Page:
My grandmother was diagnosed with cancer in her early sixties. When that happened, a few years ago, people flooded me with messages telling me to stay positive. Her life expectancy could be measured in months but what I got were phrases such as “Everything will be ok”. They were well-meaning and I don’t want to sound ungrateful, but upbeat statements weren’t really what I was looking for. Closer, valuable friends just listened and said something along the lines of “That’s crap and I’m sorry”. Upbeat platitudes instead made me feel like my grief was abnormal. They made me feel lonelier. Sometimes sending good vibes is toxic.
We’re still in the midst of a pandemic after a year of suffering and sacrifice, so I get the need to cling to optimism. But a culture of toxic positivity has emerged, one where feelings like sadness, anxiety, and disappointment are never discussed and are viewed as inherently bad. We’ve become accustomed to parroting motivational quotes rather than accepting negative emotions as an integral part of human existence.
Signs of Toxic Positivity
Toxic positivity can be subtle and learning to recognize its signs is crucial to develop a healthier, more supportive approach. Pay attention to these signs:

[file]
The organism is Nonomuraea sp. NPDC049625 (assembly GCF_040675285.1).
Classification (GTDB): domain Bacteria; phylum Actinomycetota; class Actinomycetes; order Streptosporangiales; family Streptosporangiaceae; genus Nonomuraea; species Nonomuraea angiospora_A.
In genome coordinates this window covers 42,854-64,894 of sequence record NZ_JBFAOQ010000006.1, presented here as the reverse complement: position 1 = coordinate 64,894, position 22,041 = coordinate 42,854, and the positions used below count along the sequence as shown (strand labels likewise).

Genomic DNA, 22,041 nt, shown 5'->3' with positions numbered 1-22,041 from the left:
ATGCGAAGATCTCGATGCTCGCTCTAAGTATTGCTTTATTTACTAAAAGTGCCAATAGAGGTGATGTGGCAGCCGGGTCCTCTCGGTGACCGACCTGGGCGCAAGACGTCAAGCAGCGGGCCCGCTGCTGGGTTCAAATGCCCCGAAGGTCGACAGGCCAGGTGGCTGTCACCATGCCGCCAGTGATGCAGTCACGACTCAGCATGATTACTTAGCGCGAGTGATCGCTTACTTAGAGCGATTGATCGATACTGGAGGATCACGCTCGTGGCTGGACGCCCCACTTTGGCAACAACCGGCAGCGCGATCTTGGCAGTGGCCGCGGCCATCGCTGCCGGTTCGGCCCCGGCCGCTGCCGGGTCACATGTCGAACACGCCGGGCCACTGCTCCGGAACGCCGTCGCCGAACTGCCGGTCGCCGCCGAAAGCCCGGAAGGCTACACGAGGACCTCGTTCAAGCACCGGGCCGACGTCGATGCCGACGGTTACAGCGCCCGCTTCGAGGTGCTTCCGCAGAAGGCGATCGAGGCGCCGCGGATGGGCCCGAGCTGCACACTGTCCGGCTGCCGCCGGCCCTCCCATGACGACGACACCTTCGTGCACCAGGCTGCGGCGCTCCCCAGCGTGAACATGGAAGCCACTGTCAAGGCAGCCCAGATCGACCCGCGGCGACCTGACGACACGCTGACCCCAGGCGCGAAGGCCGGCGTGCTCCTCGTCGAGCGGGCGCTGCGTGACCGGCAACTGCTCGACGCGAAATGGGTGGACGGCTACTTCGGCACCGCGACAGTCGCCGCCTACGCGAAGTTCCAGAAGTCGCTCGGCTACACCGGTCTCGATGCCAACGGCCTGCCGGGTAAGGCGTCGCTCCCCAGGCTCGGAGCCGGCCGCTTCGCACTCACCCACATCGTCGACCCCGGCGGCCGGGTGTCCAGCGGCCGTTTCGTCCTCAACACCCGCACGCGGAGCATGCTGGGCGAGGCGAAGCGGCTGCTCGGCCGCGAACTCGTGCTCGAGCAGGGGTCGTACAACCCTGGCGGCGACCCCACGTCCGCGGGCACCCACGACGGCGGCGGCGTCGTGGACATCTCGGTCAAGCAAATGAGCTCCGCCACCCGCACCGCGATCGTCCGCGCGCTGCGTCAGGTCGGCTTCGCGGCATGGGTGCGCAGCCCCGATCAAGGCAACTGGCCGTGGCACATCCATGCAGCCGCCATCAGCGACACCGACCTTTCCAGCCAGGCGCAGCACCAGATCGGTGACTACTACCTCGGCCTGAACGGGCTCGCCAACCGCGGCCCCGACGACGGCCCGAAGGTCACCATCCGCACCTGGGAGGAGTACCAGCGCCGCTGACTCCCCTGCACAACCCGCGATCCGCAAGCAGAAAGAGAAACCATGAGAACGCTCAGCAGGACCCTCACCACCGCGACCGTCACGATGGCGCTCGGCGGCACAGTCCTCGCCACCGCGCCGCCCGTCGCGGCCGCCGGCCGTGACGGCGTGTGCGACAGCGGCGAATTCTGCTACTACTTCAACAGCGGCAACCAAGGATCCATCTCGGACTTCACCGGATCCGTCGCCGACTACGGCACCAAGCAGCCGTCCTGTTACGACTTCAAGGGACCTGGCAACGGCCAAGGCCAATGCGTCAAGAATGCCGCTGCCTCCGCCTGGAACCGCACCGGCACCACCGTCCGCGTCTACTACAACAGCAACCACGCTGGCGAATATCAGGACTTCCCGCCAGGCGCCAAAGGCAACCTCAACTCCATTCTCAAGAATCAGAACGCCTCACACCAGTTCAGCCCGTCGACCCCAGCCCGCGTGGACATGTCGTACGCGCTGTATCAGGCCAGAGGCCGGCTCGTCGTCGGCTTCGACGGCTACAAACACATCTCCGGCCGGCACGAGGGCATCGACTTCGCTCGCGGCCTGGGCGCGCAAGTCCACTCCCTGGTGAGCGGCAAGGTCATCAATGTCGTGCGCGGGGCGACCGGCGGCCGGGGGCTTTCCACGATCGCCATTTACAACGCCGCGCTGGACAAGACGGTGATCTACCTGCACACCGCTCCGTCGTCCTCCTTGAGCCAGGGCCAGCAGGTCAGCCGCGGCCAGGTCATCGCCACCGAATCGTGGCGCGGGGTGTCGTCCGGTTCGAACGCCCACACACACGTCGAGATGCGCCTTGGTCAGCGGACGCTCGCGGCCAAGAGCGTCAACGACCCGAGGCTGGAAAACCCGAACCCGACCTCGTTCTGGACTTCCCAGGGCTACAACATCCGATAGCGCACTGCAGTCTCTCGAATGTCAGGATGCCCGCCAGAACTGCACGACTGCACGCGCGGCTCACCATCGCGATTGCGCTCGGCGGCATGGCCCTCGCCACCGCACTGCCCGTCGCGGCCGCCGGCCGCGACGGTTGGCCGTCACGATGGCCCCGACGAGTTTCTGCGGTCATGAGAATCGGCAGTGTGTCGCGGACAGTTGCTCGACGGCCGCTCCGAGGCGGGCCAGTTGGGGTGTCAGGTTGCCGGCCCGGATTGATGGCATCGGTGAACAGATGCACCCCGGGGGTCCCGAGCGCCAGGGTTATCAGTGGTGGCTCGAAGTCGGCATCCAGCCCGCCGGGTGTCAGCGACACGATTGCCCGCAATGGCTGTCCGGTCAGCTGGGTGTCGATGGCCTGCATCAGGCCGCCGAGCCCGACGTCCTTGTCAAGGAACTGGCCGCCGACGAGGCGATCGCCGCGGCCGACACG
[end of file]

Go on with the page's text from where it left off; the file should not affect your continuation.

- You push down sadness, anger, and resentment, replacing them with upbeat optimism that is out of sync with your experience
- You hide or disguise how you really feel, avoiding meaningful conversation on the matter
- You feel guilty about your negative feelings
- You push people to feel upbeat and positive when they express their concerns and their emotions
- You make people feel like they have no right to feel negative feelings. E.g. A friend tells you that she had a bad day at work; “At least you have a job!” shouldn’t be the first thing that comes to your mind.
Why Toxic Positivity Is So Bad
Research has shown that accepting your negative emotions, rather than invalidating them, is beneficial in the long run. There is growing evidence that acceptance keeps you from exacerbating your negative mental experiences. Masking your feelings, instead, will make you feel worse and more fatigued. Toxic positivity is just an unhealthy coping mechanism, often associated with dysfunctional parenting.
How To Avoid Toxic Positivity
The only way to find peace is by connecting with your feelings and showing some compassionate love for yourself. One of the most effective strategies to overcome toxic positivity is journaling. Journaling helps you make sense of your emotions and gain relief. Research has shown that it also helps you reduce stress and helps you solve your problems more effectively. You can also start practicing validation. Learn to listen to, respect, and consider the emotions of other people as well as your own.
It’s definitely possible to replace toxic positivity with healthier ways to deal with negative emotions. You can make the world a much kinder place by accepting the full spectrum of human emotions – good and bad.